Virtual Machine States
Posted by Karl Zimmerman, Last modified by Kevin Stange on 24 August 2021 12:18 PM
Administrators in OnApp have full control over the lifecycle of Virtual machines. Virtual Machines can be in the following states:
- Created: A machine is created when you successfully "Add New Virtual Machine" from the Virtual Machines menu, having selected its template and set its properties, resources and network requirements.
- Build: A Virtual Machine must be built after it is created. Building is the process of actually allocating the physical resources specified during its creation. This can be done manually, or automatically if you check the "Build virtual machine automatically" box during the creation process.
- Powered on: A power on starts the virtual machine, its operating system and processes. You have to manually start a virtual machine after it has been created and built. To do this, click the "Power On" button for that machine on the Virtual Machines menu, or the details screen for that machine.
- Powered off: A power off will attempt to gracefully shut down a virtual machine and its operating system, which typically involves terminating all running applications. If the operating system cannot be stopped, it will be forcefully stopped. To power off a machine, click its "Power On" button on the Virtual Machines menu, or the details screen for that machine.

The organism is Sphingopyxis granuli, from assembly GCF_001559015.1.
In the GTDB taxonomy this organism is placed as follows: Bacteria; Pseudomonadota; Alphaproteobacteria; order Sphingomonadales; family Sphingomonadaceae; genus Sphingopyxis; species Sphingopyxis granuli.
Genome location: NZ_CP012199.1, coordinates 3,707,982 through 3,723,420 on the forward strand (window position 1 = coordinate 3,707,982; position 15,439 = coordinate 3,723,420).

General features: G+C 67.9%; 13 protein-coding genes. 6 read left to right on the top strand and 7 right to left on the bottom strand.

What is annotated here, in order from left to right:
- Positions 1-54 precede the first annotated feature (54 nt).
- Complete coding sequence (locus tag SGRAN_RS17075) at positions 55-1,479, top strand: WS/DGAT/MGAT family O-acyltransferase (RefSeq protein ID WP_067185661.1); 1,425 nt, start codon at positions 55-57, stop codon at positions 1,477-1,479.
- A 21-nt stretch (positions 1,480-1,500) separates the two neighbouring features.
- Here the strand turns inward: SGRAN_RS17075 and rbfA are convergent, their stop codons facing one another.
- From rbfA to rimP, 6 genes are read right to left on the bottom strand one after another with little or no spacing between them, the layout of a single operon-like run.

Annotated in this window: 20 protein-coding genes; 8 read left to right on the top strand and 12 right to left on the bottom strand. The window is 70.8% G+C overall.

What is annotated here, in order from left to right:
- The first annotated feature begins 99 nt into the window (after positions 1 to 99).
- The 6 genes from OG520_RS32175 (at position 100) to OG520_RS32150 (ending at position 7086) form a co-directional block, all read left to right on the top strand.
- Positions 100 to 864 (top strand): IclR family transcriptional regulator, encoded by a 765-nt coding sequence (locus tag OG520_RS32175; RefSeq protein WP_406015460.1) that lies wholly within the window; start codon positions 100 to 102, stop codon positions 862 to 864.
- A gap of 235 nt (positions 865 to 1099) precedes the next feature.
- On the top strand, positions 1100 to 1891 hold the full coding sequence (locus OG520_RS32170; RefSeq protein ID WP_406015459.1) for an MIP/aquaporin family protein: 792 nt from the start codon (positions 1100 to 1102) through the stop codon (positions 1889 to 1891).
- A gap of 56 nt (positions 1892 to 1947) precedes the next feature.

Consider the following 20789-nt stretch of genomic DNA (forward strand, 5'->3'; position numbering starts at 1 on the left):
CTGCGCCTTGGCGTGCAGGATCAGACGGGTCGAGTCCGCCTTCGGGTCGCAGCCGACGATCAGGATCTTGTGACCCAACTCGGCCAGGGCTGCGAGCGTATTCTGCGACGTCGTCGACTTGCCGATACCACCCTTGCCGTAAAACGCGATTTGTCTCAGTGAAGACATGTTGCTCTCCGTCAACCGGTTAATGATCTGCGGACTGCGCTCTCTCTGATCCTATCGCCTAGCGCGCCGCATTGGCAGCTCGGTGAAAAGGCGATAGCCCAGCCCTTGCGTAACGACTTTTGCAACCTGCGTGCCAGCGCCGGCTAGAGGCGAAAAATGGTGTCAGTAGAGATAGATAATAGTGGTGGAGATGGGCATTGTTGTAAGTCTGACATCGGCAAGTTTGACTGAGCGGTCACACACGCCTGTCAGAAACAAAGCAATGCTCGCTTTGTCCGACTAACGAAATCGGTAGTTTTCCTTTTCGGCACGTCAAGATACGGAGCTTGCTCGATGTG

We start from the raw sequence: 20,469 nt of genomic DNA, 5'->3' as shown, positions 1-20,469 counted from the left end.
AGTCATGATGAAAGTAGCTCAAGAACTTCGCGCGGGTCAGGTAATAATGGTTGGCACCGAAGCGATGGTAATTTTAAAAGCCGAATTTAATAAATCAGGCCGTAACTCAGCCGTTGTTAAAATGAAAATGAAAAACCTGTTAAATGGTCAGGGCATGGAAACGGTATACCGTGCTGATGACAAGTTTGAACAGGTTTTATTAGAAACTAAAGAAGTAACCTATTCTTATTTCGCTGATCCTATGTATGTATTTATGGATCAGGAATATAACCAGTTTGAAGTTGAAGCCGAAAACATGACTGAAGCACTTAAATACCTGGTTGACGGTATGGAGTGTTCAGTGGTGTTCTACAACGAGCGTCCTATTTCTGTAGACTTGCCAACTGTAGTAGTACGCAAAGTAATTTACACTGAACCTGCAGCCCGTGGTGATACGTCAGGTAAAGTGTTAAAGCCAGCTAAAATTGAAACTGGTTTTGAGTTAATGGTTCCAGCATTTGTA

- Shut down: The VM has been forcefully stopped.
- Rebooted: Rebooted means a virtual machine has been powered off, and then powered on again.
- Deleted: When a virtual machine is deleted its contents and any backups stored are permanently removed unless you choose to convert those backups to templates first. By default, users can delete their own virtual machines. Administrators can delete any virtual machine. You can delete a machine using the "Delete Virtual Machine" link on its details screen.
- Re-built: To rebuild a virtual machine means to reinstall the template and reconfigure the resources and network. All data will be lost.
- Failed: A failed virtual machine is one that is down, for example because of hardware or network problems. You will have to start the machine manually when those problems have been solved.